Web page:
Amanda Knox and Raffaele Sollecito were in 2009 convicted of Meredith Kercher's murder
In 2011, they were acquitted of the crime, but in March 2013 Italy's high court ordered a retrial
The retrial began in Florence Monday but has been adjourned until October 4
Kercher's body was found in 2007 in the Perugia flat she and Knox shared with two others
Amanda Knox and Raffaele Sollecito were not in the Florentine appellate court Monday for the opening day of their appeal against their 2009 convictions for the 2007 murder of Meredith Kercher.
Knox and Sollecito were convicted of Kercher’s murder in a highly divisive murder trial that, at times, pitted Americans against Italians who formed two camps. The “innocentisti” or those who supported Knox’s innocence were convinced the Italian court was corrupt and spoon fed by a very successful public relations campaign out of Seattle, Washington.
The “colpevolisti” were those who thought Knox was culpable in either the murder or the perceived cover up. Kercher was found semi-nude in a student apartment she shared with Knox and two Italian women. In an early interrogation, Knox confessed to being in the house when Kercher was killed, describing her screams in vivid detail. She later retracted the confession and accused Perugia police of hitting her on the back of the head.
Giuliano Mignini, the Perugia prosecutor who won the original conviction and then lost the appeal also did not attend Monday’s hearing, but almost everyone else from the original trials was there, including Patrick Lumumba, the Congolese bartender Knox originally accused of Kercher’s murder. Lumumba attended almost every hearing of the earlier trials and his presence underscored the complexity of the case. “I am proof that Amanda Knox is a liar,” he told CNN on Monday. “That’s why I am here.”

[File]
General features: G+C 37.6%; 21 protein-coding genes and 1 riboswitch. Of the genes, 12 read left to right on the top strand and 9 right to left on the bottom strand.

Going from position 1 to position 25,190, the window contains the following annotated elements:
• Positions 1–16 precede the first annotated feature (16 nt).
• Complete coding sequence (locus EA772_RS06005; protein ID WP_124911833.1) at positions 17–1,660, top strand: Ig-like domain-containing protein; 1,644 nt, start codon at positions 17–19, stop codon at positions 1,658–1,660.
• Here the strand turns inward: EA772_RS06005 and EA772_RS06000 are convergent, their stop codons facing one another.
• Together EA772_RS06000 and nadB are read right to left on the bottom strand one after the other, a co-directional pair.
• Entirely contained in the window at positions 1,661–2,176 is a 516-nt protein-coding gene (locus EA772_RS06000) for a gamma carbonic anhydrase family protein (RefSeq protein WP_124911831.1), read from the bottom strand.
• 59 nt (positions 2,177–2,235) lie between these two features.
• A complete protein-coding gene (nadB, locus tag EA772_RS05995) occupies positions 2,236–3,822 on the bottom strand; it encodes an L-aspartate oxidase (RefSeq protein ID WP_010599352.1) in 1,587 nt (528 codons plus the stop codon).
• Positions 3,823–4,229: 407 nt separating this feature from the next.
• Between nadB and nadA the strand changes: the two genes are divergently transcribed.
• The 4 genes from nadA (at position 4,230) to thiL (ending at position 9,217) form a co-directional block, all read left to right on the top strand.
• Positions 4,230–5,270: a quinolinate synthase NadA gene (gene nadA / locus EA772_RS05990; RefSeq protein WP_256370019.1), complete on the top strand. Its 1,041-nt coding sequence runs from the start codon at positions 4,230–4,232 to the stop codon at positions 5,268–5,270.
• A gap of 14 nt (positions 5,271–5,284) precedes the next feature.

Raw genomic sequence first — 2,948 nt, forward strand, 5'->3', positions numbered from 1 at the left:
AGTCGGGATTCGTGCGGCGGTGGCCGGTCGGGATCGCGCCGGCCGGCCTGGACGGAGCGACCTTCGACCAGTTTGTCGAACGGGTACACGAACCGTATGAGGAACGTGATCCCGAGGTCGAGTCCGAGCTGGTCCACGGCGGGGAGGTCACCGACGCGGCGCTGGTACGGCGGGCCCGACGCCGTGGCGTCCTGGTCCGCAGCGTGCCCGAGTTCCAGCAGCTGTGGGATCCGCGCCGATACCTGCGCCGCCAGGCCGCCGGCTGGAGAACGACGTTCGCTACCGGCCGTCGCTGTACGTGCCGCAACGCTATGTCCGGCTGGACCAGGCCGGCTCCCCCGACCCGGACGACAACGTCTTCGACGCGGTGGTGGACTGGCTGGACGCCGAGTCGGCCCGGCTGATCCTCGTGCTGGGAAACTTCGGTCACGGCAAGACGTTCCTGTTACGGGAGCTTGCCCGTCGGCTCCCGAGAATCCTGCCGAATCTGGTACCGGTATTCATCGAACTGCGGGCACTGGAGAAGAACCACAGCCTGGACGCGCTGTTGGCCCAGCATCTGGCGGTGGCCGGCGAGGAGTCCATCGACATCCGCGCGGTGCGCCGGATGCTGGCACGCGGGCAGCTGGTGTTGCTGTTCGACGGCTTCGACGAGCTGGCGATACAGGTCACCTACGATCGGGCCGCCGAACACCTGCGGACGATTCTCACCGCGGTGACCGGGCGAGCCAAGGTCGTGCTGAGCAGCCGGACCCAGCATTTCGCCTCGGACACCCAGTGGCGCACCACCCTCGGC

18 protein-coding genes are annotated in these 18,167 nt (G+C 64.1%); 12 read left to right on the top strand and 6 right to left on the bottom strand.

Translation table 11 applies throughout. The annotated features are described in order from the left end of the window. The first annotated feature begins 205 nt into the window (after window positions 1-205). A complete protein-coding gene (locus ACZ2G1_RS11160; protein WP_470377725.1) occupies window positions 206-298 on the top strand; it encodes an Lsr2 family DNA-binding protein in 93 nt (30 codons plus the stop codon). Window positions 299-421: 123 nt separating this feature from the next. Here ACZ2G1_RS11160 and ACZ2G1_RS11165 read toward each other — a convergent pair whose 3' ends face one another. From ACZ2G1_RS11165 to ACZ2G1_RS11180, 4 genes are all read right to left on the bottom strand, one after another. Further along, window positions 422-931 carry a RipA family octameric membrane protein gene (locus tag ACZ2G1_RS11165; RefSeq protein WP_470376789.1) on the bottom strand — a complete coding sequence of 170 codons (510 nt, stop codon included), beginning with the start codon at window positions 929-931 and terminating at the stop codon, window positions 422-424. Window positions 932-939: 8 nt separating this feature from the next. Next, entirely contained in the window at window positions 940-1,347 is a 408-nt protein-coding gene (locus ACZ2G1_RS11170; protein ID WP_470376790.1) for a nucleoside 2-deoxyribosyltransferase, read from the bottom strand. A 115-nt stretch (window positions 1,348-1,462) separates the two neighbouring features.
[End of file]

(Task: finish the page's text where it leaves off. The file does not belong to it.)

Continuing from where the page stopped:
Lumumba spent several weeks in jail after Knox accused him of Kercher’s murder, and he definitively won a defamation suit against her, for which she was ordered to pay €22,000 ($29,800) for his court costs. His lawyer Carlo Pacelli told the court Monday that Knox had not yet paid that fine.
There were even locals from Perugia who were fixtures in the public gallery during the original trials who made the trip to Florence to see the story through.
The presiding judge, Alessandro Nencini, and the assisting judge, Luciana Cicerchia, oversaw the proceedings in the austere Justice Palace in a nondescript suburb of Florence, far away from the tourist attractions like the Ponte Vecchio and Duomo.
Six lay judges and two alternates – who act more as conscientious objectors to bring the voice of the people to the judicial proceeding than as American-style jurors who have absolute voting power – were draped in sashes with the colors of the Italian flag.
The presiding judge, whose deep baritone voice filled the courtroom, interrupted the lawyers when they were long-winded, and had little patience for any distractions in the court.
Only once, when a journalist’s mobile phone rang out the Rossini music used as the “Lone Ranger” theme tune – which gave prosecutor Alessandro Crini a momentary case of the giggles – did the mood lighten. The rest of the time, Nencini’s court was a serious place.
The court is meeting to hear a new appeal by Knox and Sollecito, whose 2011 acquittal was overturned by Italy’s Supreme Court based on what judges said were “shortcomings, contradictions and inconsistencies,” writing in their final reasoning “too many questions remain unanswered.” Half of all cases in Italy are altered some way during the appellate process, so Knox’s case is not an anomaly.
Francesco Maresca, the lawyer representing Kercher, told CNN: “The high court ruling will be the guide the defense teams for Knox and Sollecito will need to follow to try to win another acquittal.”